Your local DJ – a few time zones away

Radio stations are axing staff and subbing in syndicated hosts to cut costs.

Tuning out: Veteran disc jockey Pete Fornatale at WFUV in New York City is one of a disappearing breed of local DJs.

You could call it the culling of the heard.

In Boston, a popular AM station has stopped broadcasting live overnight for the first time since 1952. In San Diego, the nation's ninth-largest city, just two major local talk-show hosts remain on the air after cutbacks. And across the country, stations are banishing local disc jockeys to the unemployment line in favor of nationally syndicated hosts like Ryan Seacrest and John Tesh.

There's a common theme here: With all of its costs, live and local radio programming is in decline. In essence, many in the radio industry are concluding that it doesn't matter if the voice introducing the next "seven-song rock bloc" is in the same time zone.

But observers fear radio is dooming itself to irrelevance in a world full of rivals like satellite radio and iPods.

Local programming is the only thing that sets radio stations apart, says radio consultant Donna Halper, an assistant professor at Lesley University in Cambridge, Mass. "I want something I can't get anywhere else," she says.

The radio industry, just like newspapers and books and other forms of media, is facing an unprecedented financial crunch. Radio advertising revenue dropped by9 percent in the third quarter of 2008 compared with the same period in the previous year, and many radio companies are saddled with huge amounts of debt.

Just this week, the giant Clear Channel Communications company, which owns more than 1,200 US radio stations, laid off 1,850 workers, many of them radio personalities and executives. The cuts account for 9 percent of the company's employees.

Then there's the matter of precedent: Radio stations have been moving away from live and local programming for more than a decade without falling apart. Owners have centralized operations, leaving many smaller stations with few – or any – local radio personalities. Live request shows and call-in contests have become rarer than ever; in some cases, disc jockeys try to fool listeners into thinking they're local even though they prerecord their between-song patter in faraway cities.

Still, many stations tried to remain local, at least during daytime and evening hours on weekdays. But then the economy slumped in 2008, and more cuts came.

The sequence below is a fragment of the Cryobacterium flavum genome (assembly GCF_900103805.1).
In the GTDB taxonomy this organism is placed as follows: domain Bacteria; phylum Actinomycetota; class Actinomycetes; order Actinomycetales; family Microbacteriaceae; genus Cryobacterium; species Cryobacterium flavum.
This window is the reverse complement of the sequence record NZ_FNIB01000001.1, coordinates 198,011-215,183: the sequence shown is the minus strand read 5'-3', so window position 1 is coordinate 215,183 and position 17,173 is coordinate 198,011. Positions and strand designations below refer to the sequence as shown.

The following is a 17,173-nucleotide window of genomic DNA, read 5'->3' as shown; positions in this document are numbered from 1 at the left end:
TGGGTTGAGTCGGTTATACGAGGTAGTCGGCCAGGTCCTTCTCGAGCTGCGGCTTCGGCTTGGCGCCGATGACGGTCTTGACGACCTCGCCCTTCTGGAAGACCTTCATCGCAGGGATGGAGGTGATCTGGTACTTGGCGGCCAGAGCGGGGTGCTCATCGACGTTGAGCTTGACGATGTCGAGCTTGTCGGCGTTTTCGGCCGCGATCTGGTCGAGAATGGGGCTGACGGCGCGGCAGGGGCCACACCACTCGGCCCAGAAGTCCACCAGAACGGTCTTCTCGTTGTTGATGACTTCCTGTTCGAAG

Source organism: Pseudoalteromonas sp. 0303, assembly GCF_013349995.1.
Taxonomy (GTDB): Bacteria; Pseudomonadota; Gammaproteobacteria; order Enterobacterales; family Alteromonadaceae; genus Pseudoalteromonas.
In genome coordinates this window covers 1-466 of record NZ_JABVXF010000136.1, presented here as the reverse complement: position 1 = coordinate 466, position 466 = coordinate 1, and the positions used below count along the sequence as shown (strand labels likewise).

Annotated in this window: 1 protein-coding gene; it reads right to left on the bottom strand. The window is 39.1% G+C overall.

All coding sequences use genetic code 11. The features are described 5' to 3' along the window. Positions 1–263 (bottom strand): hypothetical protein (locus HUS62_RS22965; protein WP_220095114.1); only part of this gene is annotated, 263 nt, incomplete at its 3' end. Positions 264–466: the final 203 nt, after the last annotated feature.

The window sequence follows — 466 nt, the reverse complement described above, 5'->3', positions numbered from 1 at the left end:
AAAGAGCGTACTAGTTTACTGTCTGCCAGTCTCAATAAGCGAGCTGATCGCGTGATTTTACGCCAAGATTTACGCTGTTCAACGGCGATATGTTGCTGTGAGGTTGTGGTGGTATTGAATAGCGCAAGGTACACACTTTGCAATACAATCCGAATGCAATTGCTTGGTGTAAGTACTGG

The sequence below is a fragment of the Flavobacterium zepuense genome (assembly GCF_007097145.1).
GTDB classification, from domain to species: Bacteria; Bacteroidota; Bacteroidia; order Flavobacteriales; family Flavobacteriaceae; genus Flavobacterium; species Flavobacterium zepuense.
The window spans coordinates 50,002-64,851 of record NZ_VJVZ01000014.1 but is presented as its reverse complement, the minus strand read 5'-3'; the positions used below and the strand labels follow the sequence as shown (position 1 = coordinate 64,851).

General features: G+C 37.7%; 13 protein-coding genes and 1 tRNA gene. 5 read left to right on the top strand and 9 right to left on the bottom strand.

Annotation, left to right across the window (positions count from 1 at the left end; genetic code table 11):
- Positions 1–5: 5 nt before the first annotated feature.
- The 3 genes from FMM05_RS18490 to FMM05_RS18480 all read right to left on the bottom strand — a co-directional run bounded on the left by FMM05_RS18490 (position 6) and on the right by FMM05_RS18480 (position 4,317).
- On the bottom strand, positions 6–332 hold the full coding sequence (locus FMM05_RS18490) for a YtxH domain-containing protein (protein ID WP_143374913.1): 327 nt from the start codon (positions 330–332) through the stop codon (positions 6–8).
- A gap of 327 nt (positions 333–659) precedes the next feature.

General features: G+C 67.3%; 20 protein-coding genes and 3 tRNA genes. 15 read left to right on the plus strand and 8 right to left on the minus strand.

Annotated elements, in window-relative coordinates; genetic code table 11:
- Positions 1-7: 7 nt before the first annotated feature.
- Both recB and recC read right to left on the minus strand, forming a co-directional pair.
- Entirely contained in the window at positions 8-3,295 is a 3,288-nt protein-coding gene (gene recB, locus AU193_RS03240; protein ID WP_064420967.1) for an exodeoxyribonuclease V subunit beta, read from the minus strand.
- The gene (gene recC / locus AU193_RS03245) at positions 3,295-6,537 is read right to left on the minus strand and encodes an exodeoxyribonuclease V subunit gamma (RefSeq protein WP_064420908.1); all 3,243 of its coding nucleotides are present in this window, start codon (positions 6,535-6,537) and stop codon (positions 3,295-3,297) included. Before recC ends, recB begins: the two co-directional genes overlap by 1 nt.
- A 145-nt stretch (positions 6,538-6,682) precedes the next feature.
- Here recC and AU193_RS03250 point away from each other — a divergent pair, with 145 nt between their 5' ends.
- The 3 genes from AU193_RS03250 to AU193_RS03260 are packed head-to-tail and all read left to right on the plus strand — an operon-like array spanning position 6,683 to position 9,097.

"These are tough decisions people are making in a real scary time," says Charlie Quinn, a CBS Radio executive who works at KyXy, a soft-rock station in San Diego.

The station is one of only two in the city of 1.3 million that airs live and local programming 24 hours a day. But Mr. Quinn acknowledges that his station may soon begin airing a syndicated show in the evening.

Quinn has plenty of company. More stations are turning to syndicated programming. Radio stations typically can broadcast syndicated shows at no cost; they just have to allow a distributor to sell some of the commercials on the show. In some cases, it's cheaper for a station to air syndicated programming than to hire a local disc jockey or talk show host.

As a result of cutbacks, national radio personalities such as Mr. Seacrest – who hosts a weekday music show in addition to his duties as host of "American Idol" – are now heard in cities like Atlanta and San Diego, where local disc jockeys lost their jobs to make room for him.

Talk show hosts are suffering, too, finding themselves replaced by national hosts who only talk about national issues. Boston's WBZ, for instance, dumped a local overnight host earlier this month in favor of a syndicated show.

Some listeners were unhappy. One online commenter said the show was an oasis amid shows that have "no connection to life in Boston, or New England, for that matter. Not local; not relevant; annoying; boring; repetitive; disconnected. That's the bottom line."

But some argue that radio doesn't need to be local to be compelling. "I have a very simple philosophy ... put the very best product you can on the air, regardless of origin," says Gabe Hobbs, a senior vice president for programming at Clear Channel.

That may be a wise strategy, but a heavy focus on national shows creates another problem: The next generations of Rush Limbaughs and Ryan Seacrests won't have the opportunity to learn their craft at small radio stations if there are no on-air shifts for them to take.

For now, the radio industry seems likely to continue what a San Diego radio executive calls a "terrific experiment" in moving away from a local focus.

"There are a couple of us left who will continue doing it the way it's always been done," says Darrel Goodin, general manager of three San Diego music stations that retain a local focus.

"It's what I'll call the right way."

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